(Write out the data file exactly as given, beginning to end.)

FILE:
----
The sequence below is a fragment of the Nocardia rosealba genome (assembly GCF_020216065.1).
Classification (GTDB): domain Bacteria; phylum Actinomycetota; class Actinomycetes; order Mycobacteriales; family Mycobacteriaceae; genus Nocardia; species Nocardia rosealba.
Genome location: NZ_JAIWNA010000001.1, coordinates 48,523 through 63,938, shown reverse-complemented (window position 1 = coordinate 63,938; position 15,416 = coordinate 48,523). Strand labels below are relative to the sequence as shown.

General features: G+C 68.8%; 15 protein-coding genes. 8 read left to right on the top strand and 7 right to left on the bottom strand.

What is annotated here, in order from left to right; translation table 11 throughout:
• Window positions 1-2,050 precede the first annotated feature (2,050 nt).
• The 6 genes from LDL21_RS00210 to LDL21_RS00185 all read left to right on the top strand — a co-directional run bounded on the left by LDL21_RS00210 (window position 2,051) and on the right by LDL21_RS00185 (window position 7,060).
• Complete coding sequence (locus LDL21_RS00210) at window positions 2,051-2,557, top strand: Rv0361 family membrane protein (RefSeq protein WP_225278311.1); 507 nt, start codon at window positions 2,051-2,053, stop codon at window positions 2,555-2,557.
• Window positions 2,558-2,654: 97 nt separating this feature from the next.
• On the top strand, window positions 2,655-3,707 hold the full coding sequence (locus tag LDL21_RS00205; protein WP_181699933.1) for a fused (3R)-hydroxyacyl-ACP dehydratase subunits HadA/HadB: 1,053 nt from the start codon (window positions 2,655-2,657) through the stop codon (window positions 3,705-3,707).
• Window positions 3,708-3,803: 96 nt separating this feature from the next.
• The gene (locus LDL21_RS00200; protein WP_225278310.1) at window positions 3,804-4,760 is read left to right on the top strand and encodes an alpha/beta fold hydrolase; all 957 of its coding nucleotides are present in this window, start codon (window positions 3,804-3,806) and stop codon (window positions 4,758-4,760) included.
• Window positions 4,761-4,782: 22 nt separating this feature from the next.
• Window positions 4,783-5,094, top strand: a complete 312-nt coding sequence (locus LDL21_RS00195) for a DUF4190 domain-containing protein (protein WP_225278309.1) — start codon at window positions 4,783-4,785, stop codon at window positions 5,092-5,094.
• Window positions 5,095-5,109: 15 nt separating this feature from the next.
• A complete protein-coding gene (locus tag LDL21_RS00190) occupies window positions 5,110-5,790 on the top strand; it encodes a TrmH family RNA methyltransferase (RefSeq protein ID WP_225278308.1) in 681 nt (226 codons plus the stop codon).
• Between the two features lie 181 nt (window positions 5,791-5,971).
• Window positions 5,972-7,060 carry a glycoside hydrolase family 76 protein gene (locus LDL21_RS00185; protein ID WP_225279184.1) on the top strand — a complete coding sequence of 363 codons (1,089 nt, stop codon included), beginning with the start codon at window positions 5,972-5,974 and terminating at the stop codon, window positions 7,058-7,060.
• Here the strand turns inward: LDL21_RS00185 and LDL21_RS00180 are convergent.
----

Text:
The sequence below is a fragment of the Nocardia rosealba genome (assembly GCF_020216065.1).
Classification (GTDB): domain Bacteria; phylum Actinomycetota; class Actinomycetes; order Mycobacteriales; family Mycobacteriaceae; genus Nocardia; species Nocardia rosealba.
Genome location: NZ_JAIWNA010000001.1, coordinates 48,523 through 63,938, shown reverse-complemented (window position 1 = coordinate 63,938; position 15,416 = coordinate 48,523). Strand labels below are relative to the sequence as shown.

General features: G+C 68.8%; 15 protein-coding genes. 8 read left to right on the top strand and 7 right to left on the bottom strand.

What is annotated here, in order from left to right; translation table 11 throughout:
• Window positions 1-2,050 precede the first annotated feature (2,050 nt).
• The 6 genes from LDL21_RS00210 to LDL21_RS00185 all read left to right on the top strand — a co-directional run bounded on the left by LDL21_RS00210 (window position 2,051) and on the right by LDL21_RS00185 (window position 7,060).
• Complete coding sequence (locus LDL21_RS00210) at window positions 2,051-2,557, top strand: Rv0361 family membrane protein (RefSeq protein WP_225278311.1); 507 nt, start codon at window positions 2,051-2,053, stop codon at window positions 2,555-2,557.
• Window positions 2,558-2,654: 97 nt separating this feature from the next.
• On the top strand, window positions 2,655-3,707 hold the full coding sequence (locus tag LDL21_RS00205; protein WP_181699933.1) for a fused (3R)-hydroxyacyl-ACP dehydratase subunits HadA/HadB: 1,053 nt from the start codon (window positions 2,655-2,657) through the stop codon (window positions 3,705-3,707).
• Window positions 3,708-3,803: 96 nt separating this feature from the next.
• The gene (locus LDL21_RS00200; protein WP_225278310.1) at window positions 3,804-4,760 is read left to right on the top strand and encodes an alpha/beta fold hydrolase; all 957 of its coding nucleotides are present in this window, start codon (window positions 3,804-3,806) and stop codon (window positions 4,758-4,760) included.
• Window positions 4,761-4,782: 22 nt separating this feature from the next.
• Window positions 4,783-5,094, top strand: a complete 312-nt coding sequence (locus LDL21_RS00195) for a DUF4190 domain-containing protein (protein WP_225278309.1) — start codon at window positions 4,783-4,785, stop codon at window positions 5,092-5,094.
• Window positions 5,095-5,109: 15 nt separating this feature from the next.
• A complete protein-coding gene (locus tag LDL21_RS00190) occupies window positions 5,110-5,790 on the top strand; it encodes a TrmH family RNA methyltransferase (RefSeq protein ID WP_225278308.1) in 681 nt (226 codons plus the stop codon).
• Between the two features lie 181 nt (window positions 5,791-5,971).
• Window positions 5,972-7,060 carry a glycoside hydrolase family 76 protein gene (locus LDL21_RS00185; protein ID WP_225279184.1) on the top strand — a complete coding sequence of 363 codons (1,089 nt, stop codon included), beginning with the start codon at window positions 5,972-5,974 and terminating at the stop codon, window positions 7,058-7,060.
• Here the strand turns inward: LDL21_RS00185 and LDL21_RS00180 are convergent.